Book/Author and Year Published: The Road by Cormac McCarthy (2006)

Reviewer: Jeriann

Age/Genre: Post-Apocalyptic Fiction

Preferred Reading Environment: Camping 

Reading Accoutrements: A blanket to wrap tight around you as you read.

Content Notes: Violence, Murder, Death, Suicide, Suicidal Ideation, Children in Harsh Environments/Traumatic Situations

With all the dystopian and end-of-the-world type books I’ve been reading lately, it was only a matter of time before I got to The Road by Cormac McCarthy. My husband had already read it, so I knew what to expect: an intense, depressing read. 

Welp, that’s the review. Happy Monday, everyone!

Okay, so there is more to say about The Road than the fact it’s a depressing post-apocalyptic novel, but honestly knowing that will probably tell you whether you’ll enjoy it. The Road follows an unnamed father and son navigating a desolate American countryside after some disaster has killed most of the people and left the land in ruins. Little grows, there are no animals to be seen, and the humans who are left are competing for the few remaining resources. 

If you’re thinking, “That sounds horrible, why would you even want to live at that point?” then you’re in about the same mindset as the main character for most of the book. The man doesn’t see much point in going on, even longs for death, but he continues to scavenge for survival, mostly for the sake of his son. The boy, who is an unspecified age, but probably younger than 10, doesn’t really want to keep going, though. He’s cold, tired, and has seen countless corpses and horrors. At one point, a stranger tries to threaten the boy in order to gain the upper hand on the man. As you can imagine, no one is particularly happy at the end of that exchange. 

The scene that really grabbed me was where the man reflects on his wife’s departure, when she shared that she saw no point in continuing to live. The man begged her to stay with them and told her he couldn’t continue without her. Her response was, “Well then don’t.” She didn’t want her son to continue to suffer, but she wouldn’t make that decision for him or the man. She made it for herself, though, and she refused to be swayed from it. This is admittedly a really bleak moment, but what do you expect from a book where a man and his son are traveling desolate wastelands with a gun and two bullets they are saving for the worst case scenario?

Bleak is probably one of the best words to describe this book. As I recounted parts of the book to Bethany, I said that it was pretty depressing, and she noted that I always pick depressing books, which is pretty true in a sense. Most of the books I’ve been drawn to lately have depressing things to say about humanity and/or our future. However, they all have varying degrees of hope in them. The Road does have hope, but also an overwhelming sense of meaninglessness. The man longs for death, but refuses to end his life. He doesn’t know why. In a way (and try to follow me past the surface-level existential dread of this statement), I think that depicts life in general. No one knows why we’re here or if there’s a reason. The difference is that most of us have some positive things in our lives that make it preferable to continue what we’re doing rather than see if there’s anything after death. In the world of The Road, people have to face the fact that the world has very little to offer. Is there any reason to remain? For some there is, and for others, there isn’t. Some don’t see a reason, but continue anyway.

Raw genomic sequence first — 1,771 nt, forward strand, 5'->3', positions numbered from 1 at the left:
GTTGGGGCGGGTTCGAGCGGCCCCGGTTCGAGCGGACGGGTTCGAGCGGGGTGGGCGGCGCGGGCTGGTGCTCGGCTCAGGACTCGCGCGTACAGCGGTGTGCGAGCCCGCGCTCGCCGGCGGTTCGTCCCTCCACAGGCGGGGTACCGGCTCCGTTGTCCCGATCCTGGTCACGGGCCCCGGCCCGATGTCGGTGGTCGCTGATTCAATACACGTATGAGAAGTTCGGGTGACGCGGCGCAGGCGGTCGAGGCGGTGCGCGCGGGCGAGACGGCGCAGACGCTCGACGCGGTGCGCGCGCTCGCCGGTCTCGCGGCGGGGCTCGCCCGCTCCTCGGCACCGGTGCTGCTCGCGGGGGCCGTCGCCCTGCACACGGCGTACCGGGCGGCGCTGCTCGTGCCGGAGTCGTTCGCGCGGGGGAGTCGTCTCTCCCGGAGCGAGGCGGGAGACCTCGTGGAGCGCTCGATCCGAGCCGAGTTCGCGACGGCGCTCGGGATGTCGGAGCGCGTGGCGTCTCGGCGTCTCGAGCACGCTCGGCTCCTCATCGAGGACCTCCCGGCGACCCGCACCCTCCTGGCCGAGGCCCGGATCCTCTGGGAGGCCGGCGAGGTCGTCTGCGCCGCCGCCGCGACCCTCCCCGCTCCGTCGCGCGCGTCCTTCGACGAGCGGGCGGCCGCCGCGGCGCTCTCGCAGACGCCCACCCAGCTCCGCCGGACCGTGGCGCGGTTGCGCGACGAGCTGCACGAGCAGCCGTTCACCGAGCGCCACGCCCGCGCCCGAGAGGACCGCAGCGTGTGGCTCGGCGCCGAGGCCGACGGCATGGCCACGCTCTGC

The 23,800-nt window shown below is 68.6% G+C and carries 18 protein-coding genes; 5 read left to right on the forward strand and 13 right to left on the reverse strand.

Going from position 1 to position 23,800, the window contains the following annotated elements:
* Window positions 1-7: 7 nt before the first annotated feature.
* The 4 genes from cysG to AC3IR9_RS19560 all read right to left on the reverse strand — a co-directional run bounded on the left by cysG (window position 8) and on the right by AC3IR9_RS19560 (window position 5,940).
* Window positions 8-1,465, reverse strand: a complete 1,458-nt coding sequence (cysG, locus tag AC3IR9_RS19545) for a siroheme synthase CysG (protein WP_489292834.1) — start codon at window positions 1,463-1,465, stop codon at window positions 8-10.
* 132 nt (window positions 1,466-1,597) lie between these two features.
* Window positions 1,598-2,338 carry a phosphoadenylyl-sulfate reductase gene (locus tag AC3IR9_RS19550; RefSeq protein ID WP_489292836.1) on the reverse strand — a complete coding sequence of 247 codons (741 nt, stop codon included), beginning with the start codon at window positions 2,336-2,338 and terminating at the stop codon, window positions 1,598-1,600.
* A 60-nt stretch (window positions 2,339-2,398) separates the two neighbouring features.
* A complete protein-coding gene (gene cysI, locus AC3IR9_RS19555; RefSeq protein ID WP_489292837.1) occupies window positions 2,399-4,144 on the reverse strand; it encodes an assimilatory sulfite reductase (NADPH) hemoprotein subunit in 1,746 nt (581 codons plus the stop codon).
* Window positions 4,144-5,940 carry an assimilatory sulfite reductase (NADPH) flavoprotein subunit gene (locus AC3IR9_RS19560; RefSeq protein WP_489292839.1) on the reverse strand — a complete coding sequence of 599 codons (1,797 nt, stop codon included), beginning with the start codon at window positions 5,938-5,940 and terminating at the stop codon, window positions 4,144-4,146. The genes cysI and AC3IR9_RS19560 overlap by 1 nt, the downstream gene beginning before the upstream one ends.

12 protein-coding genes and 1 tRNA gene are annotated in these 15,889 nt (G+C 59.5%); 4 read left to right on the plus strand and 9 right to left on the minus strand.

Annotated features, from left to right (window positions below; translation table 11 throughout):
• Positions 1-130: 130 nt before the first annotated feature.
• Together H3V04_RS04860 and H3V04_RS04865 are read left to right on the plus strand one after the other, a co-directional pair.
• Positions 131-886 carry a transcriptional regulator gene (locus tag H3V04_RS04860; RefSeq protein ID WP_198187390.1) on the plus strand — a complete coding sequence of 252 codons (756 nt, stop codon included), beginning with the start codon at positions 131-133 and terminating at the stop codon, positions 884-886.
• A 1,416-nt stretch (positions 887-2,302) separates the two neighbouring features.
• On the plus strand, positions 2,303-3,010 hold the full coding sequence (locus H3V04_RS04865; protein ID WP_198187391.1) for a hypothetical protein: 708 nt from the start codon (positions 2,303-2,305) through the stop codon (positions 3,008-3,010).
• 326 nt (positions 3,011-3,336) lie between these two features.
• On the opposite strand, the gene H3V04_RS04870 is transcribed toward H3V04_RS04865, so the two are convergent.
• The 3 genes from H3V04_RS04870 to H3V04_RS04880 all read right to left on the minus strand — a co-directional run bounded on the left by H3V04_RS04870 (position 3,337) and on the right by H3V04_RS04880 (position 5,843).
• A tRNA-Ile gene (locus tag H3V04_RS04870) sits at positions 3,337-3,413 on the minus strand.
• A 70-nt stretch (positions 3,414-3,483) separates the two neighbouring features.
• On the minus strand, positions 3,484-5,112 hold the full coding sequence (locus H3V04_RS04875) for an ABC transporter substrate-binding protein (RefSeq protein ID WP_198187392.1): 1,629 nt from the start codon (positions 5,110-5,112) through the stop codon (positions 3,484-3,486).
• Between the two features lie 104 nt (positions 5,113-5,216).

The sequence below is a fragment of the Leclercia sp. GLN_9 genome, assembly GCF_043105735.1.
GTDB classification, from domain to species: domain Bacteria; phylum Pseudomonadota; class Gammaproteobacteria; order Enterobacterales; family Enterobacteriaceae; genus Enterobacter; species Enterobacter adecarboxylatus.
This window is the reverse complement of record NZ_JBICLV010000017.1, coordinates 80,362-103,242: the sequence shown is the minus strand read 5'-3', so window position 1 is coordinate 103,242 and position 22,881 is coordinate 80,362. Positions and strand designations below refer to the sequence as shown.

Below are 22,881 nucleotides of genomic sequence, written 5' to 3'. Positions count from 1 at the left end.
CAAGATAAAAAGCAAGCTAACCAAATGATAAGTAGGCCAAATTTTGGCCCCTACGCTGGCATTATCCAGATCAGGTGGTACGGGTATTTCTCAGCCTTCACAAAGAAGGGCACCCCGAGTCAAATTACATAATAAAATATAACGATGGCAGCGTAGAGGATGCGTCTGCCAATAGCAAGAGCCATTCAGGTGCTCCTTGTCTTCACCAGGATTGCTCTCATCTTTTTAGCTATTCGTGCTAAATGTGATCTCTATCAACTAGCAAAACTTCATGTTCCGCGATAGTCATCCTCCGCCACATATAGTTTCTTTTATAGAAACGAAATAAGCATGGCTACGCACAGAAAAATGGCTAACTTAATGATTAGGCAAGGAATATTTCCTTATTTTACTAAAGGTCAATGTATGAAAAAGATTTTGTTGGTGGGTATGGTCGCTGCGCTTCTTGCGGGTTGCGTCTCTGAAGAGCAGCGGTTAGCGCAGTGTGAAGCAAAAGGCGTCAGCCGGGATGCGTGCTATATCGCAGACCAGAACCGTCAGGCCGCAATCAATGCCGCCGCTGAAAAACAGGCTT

McCarthy’s writing style is distinctive. In general, the vocabulary is accessible, but there are quite a few obscure words sprinkled throughout the book. It didn’t give me, “I don’t know what any of this means,” frustration, but more an, “Ooh, I need to look that word up, I might have a cool new word,” feeling. Since I’m talking about the writing, I do have to warn you that McCarthy doesn’t use quotation marks to denote dialogue. At first, this can be a little distracting, and there were a couple scenes where I gave up figuring out who was talking. A lot of the dialogue is pretty short exchanges between the father and son that boil down to:

Are you alright? 



If you like post-apocalyptic fiction, you’ll probably like this book. It really made me want to pack a bug-out bag, while simultaneously demonstrating how quickly even the best planning can fall through. This specific post-apocalyptic landscape seems to have been brought on by some sort of nuclear event, or maybe a large-scale climate disaster. The air is not super-breathable, the sun is obscured by gray, and nothing grows. We never see the overarching event that caused these conditions, and I 100% believe that is to make the reader imagine and ponder all the possibilities. There are remnants of our world – billboards, abandoned houses, bunkers, vending machines, etc. Seeing the boy drink a soda for the first time, not knowing what it is, was pretty heart-wrenching. All in all, our world is recognizable in this post-apocalyptic future, which serves to make the characters relatable as well. There’s no overt environmental message, but the plot will definitely have you thankful that the world isn’t completely destroyed yet, and might have you thinking about ways you can contribute to preventing its destruction. At least, that’s where my mind went, and often goes to after reading books of this type.

Do you like post-apocalyptic fiction? Why or Why not?


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